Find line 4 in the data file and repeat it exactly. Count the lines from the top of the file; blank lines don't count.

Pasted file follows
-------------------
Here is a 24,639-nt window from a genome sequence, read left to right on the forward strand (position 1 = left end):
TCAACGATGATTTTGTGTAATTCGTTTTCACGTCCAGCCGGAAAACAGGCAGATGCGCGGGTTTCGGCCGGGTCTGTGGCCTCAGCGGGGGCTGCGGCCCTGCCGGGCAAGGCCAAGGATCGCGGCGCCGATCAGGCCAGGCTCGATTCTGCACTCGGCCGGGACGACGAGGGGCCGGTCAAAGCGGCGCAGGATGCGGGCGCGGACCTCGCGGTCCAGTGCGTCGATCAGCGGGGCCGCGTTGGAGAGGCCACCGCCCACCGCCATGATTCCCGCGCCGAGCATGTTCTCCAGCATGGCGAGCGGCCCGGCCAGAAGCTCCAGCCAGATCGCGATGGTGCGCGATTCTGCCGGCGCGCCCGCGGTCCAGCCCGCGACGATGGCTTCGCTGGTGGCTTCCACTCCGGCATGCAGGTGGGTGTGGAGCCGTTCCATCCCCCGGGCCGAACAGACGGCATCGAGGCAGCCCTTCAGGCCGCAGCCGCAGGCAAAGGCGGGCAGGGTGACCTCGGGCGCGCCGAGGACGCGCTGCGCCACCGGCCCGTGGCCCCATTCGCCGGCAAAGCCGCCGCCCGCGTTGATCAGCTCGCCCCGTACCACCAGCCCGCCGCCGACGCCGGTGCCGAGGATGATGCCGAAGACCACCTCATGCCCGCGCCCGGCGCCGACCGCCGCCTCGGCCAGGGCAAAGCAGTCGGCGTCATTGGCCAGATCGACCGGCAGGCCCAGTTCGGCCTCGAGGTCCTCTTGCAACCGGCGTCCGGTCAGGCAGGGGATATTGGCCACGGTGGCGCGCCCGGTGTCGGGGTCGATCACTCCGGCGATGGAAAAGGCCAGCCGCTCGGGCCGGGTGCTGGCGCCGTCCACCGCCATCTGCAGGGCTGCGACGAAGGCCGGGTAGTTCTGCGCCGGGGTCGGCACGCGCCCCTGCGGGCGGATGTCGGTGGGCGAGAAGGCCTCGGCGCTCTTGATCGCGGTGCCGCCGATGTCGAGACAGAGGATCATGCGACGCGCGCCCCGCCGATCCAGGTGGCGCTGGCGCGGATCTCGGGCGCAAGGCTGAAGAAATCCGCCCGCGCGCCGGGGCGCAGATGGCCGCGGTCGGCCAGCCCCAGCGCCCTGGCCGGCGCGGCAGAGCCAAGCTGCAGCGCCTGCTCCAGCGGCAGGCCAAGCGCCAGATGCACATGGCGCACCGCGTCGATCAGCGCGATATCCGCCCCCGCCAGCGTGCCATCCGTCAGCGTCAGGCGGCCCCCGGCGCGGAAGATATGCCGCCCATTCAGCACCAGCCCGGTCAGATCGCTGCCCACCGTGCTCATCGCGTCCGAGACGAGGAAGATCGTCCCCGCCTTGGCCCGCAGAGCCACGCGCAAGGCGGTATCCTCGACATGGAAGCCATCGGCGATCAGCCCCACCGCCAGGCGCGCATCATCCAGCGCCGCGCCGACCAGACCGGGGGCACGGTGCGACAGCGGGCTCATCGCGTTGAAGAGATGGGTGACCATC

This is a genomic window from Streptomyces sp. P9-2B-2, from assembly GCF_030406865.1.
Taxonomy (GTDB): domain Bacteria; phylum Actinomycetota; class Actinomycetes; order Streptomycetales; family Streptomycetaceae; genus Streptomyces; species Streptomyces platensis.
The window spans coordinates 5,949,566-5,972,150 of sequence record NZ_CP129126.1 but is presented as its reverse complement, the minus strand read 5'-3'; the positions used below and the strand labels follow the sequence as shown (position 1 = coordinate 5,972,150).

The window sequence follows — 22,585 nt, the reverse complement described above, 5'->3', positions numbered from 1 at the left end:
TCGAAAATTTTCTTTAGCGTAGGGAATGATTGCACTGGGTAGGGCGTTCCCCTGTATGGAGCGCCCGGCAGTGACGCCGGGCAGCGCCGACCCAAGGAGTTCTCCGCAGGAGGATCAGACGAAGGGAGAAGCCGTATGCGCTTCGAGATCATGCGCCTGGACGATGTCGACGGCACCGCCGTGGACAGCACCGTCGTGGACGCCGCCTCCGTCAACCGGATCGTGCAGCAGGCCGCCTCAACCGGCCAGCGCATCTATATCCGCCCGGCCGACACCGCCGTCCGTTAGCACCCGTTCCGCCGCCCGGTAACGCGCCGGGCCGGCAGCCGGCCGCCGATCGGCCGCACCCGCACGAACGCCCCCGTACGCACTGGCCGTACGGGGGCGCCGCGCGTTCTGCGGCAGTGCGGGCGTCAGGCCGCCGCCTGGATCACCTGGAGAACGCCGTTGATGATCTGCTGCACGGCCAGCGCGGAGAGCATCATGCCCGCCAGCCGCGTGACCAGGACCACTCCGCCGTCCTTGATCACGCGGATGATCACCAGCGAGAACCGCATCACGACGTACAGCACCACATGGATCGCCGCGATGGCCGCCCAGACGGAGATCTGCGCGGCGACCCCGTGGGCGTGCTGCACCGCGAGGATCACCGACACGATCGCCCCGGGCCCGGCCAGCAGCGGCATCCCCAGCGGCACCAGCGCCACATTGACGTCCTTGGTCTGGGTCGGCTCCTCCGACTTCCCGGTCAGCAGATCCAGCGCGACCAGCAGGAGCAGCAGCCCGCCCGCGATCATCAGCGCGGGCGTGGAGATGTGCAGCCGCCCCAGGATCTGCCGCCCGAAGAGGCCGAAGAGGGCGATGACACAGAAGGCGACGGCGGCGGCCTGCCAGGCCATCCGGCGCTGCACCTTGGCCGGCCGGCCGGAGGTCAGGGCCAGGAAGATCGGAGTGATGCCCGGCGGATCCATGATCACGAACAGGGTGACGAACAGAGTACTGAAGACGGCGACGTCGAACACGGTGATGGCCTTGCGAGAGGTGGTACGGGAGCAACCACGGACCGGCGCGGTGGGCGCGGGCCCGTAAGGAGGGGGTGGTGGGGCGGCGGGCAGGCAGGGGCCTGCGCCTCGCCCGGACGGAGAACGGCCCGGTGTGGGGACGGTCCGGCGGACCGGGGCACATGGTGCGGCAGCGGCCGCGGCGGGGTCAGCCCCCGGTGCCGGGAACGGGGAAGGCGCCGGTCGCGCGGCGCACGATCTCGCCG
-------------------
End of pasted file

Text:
Taxonomy (GTDB): domain Bacteria; phylum Actinomycetota; class Actinomycetes; order Streptomycetales; family Streptomycetaceae; genus Streptomyces; species Streptomyces platensis.